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400,000 Coyotes Are Killed in the U.S. Each Year… The Reason Why Will Make You Livid

At least 400,000 coyotes are killed each year in the United States. That’s an average of nearly 1,100 individuals a day.

So why isn’t the government doing something to stop it? Well, mainly because they have been orchestrating a discreet mass slaughter of coyotes for nearly a century.

Steve Thompson via USFWS

Steve Thompson via USFWS

The U.S. Department of Agriculture’s Wildlife Services agency specializes in killing coyotes. The agency sends helicopters with snipers to fly over coyote habitats and shoot them on-sight, with the intent of killing as many as possible. A government-paid airborne gunner working for the USDA will kill as many as 100 coyotes a day.

Elsewhere, hundreds of coyotes are shot by on-the-ground Wildlife Services agents, or killed in snares, or mortally injured in foot traps, or poisoned, or gassed, or bludgeoned to death. Altogether, the government kills at least 80,000 coyotes a year, with the annual cost of $20 million. That’s taxpayer money. And it’s been happening since 1931.

As for the other 320,000 annual coyote deaths, most of are slain in predator killing contests across the U.S.

Who can shoot the largest coyote. Who can shoot the most. The winners get a prize: a couple hundred dollars, or a new assault rifle, and of course bragging rights.

Besides the chance to win a prize, what really motivates people to hunt coyotes so enthusiastically? Most people don’t eat coyote meat. And in 2014 pelts were worth an average of only $65 each — not especially lucrative.

The top reason given by coyote hunting proponents isn’t food, or money — it’s population management. These people, who voluntarily go on hunts specifically to kill coyotes, apparently believe that their motives are inherently noble, and reputable. Killing coyotes, according to the popular claim, protects livestock. It controls populations. It helps farmers and ranchers and the ecosystem as a whole. Or at least that’s the claim. The science disagrees.

John Harrison via QUEST

Coyotes are a predator species. They tend to eat small animals, like gophers and frogs. A pair or group of coyotes might go after a small deer in the winter, but will eat fruits and berries in the summer and fall. Livestock is not typically even on a coyote’s menu.

Nearly 100 years since the national coyote killing campaign began, North America’s wild dog is more prevalent than ever. That’s because coyotes are uniquely adaptable. Killing them does not rid you of them. As hunters remove more and more coyotes from a habitat, the small mammal populations that make up their prey will increase. When food becomes more prevalent, coyotes can adapt by increasing the size of their litter.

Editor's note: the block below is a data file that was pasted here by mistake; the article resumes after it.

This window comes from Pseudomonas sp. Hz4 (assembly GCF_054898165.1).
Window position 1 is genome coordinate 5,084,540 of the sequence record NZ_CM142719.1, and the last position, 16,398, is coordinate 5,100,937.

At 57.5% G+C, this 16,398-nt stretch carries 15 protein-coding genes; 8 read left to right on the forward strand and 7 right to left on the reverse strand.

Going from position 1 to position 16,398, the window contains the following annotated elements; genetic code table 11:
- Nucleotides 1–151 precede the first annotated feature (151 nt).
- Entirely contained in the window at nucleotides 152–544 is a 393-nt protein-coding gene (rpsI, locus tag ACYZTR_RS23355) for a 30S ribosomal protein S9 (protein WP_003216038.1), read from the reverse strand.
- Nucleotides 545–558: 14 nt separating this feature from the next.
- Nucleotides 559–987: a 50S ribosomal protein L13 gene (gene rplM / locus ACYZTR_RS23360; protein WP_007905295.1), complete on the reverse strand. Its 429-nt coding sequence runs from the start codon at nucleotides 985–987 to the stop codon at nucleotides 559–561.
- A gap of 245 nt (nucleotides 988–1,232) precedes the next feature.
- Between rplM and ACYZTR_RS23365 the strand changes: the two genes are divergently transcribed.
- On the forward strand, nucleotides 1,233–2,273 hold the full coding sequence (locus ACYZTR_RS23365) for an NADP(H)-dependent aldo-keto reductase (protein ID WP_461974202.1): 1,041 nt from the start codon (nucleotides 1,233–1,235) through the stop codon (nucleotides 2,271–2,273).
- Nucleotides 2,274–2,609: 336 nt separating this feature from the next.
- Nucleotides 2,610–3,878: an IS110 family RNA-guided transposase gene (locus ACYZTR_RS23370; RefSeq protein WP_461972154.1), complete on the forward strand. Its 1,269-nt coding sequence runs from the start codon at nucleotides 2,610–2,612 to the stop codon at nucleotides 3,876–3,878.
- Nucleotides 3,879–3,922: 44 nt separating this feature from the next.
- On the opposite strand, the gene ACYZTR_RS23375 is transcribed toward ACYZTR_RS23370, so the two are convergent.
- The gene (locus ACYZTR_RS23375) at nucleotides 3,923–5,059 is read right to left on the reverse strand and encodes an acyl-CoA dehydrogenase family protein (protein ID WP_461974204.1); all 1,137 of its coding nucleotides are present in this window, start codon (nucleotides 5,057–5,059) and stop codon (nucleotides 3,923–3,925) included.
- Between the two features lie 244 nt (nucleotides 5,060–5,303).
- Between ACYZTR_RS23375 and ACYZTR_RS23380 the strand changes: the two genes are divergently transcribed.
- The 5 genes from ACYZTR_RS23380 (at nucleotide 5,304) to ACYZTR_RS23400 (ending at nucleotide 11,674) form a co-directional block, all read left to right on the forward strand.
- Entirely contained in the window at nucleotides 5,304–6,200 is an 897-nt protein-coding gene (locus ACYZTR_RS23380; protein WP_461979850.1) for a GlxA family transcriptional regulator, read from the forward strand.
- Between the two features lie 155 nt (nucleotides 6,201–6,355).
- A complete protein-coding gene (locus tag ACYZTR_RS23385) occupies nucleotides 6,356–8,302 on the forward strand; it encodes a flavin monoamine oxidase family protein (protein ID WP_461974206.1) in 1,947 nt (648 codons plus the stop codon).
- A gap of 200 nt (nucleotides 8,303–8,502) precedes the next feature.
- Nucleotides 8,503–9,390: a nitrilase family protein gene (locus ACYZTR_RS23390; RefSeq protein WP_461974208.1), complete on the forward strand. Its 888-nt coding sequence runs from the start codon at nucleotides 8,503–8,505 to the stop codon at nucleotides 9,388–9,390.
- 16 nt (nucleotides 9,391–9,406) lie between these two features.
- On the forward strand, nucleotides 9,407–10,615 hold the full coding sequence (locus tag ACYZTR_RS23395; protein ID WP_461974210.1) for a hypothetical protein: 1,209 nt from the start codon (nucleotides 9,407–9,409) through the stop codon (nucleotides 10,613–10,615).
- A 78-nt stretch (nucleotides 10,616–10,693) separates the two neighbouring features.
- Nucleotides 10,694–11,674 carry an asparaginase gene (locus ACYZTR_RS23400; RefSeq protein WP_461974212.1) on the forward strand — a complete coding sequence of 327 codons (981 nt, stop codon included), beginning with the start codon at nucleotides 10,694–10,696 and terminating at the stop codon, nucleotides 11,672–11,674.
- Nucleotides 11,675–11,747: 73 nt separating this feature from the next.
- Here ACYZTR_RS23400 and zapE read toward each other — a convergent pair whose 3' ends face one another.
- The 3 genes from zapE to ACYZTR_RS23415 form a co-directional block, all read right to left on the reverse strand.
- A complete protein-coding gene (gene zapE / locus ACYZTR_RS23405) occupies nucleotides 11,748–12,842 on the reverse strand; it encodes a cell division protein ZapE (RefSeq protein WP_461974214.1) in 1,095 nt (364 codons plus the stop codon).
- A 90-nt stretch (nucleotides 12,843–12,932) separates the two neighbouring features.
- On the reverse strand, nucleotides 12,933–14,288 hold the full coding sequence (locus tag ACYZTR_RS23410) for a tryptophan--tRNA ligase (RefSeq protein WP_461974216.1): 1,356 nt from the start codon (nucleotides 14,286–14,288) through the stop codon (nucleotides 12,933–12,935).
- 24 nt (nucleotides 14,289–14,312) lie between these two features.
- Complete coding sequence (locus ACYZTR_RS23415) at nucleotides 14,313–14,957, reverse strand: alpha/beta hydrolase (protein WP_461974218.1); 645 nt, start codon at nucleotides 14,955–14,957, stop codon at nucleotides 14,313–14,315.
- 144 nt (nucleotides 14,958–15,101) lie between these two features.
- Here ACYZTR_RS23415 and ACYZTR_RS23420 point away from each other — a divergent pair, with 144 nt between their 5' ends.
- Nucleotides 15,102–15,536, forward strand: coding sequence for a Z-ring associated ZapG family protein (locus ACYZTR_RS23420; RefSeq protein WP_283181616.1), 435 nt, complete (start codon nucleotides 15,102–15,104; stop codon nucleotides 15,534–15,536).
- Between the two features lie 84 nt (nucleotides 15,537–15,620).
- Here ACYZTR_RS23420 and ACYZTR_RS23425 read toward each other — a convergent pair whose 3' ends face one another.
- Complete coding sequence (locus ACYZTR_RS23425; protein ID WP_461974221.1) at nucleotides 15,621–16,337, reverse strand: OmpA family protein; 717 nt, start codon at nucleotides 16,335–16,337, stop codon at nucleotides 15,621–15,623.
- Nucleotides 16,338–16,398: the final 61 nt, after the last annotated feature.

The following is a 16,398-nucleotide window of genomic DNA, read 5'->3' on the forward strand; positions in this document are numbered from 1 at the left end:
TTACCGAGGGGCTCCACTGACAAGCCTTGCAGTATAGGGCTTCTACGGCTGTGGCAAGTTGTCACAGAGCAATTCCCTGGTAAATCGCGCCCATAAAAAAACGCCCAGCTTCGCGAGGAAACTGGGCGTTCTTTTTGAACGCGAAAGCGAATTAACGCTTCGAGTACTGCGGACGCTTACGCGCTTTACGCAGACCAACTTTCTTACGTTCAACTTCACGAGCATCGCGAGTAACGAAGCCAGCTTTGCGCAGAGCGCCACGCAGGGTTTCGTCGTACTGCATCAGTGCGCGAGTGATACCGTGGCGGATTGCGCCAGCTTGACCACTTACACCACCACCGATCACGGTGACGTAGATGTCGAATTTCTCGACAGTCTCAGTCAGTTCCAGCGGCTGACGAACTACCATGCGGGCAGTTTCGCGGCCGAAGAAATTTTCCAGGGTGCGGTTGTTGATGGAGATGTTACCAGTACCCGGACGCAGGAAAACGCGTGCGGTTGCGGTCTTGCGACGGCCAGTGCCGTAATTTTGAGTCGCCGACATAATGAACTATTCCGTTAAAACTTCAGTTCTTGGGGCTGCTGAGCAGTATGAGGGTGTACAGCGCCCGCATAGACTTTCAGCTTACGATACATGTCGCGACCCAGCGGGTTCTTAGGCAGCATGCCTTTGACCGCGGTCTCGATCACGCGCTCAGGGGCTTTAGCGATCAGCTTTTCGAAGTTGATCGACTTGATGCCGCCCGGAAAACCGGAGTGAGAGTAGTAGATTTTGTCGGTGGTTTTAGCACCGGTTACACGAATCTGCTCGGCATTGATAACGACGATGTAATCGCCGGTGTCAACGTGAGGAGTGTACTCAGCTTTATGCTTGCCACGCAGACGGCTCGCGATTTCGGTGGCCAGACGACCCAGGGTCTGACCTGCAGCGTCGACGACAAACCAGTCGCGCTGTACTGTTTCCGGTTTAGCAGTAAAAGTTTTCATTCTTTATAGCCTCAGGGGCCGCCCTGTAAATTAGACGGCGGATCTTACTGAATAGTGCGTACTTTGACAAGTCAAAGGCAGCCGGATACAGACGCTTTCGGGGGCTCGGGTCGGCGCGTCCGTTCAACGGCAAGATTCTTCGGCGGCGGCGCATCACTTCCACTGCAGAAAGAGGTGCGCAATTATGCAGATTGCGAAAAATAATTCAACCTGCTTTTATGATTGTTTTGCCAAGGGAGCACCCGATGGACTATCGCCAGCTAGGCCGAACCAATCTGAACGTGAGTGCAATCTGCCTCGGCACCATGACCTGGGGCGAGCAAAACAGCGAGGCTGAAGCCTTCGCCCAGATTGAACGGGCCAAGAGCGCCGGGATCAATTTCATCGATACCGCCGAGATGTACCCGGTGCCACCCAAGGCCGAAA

In a seven-year study of coyote populations published in 2005, Eric Gese, of the USDA’s Wildlife Services own research center, found that coyote culling does not facilitate population management of the species. Coyote-killing might actually result in the opposite of the intended effect.

By killing coyotes, hunters give an unnecessary foothold to species lower in the food chain, and nature responds by creating more coyotes to control those populations. Therefore, the go-to reason for coyote-killing is, in effect, a great reason not to kill them.

Which brings us to the second-most common excuse for killing coyotes: It’s a “challenge.” It’s “something to do” in the hunting off-season. It’s “fun.” This argument is more qualitative, and therefore not as readily disputable. Most will agree, however, that just because something is gratifying does not mean that it is right.

Marc Bekoff, one of the world’s leading canid researchers, has observed that a coyote’s emotional reaction to the death of a loved one isn’t much different than a human’s. Coyotes, like humans and many other species, experience grief and sadness after the loss of life.

While killing a coyote may be fun for the hunter, the death has very real consequences for the remaining population. Coyotes are social mammals, much like humans, and they need each other to live a happy and fulfilling life, and they hurt when someone takes that away. Can something truly be considered “fun” if it hurts someone else?

If there were a species with technology superior to ours, and that species were hunting us as we hunt coyotes, all would consider it an egregious atrocity that must be stopped. So why is it that we allow the indiscriminate slaughter of coyotes to continue?

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Matthew M. Sullivan holds a bachelor's degree in creative writing from Grand Valley State University, with emphases in fiction and nonfiction. He lives smack-dab between some railroad tracks and Grand Rapids Michigan's third-busiest road, and spends his time studying film and literary fiction.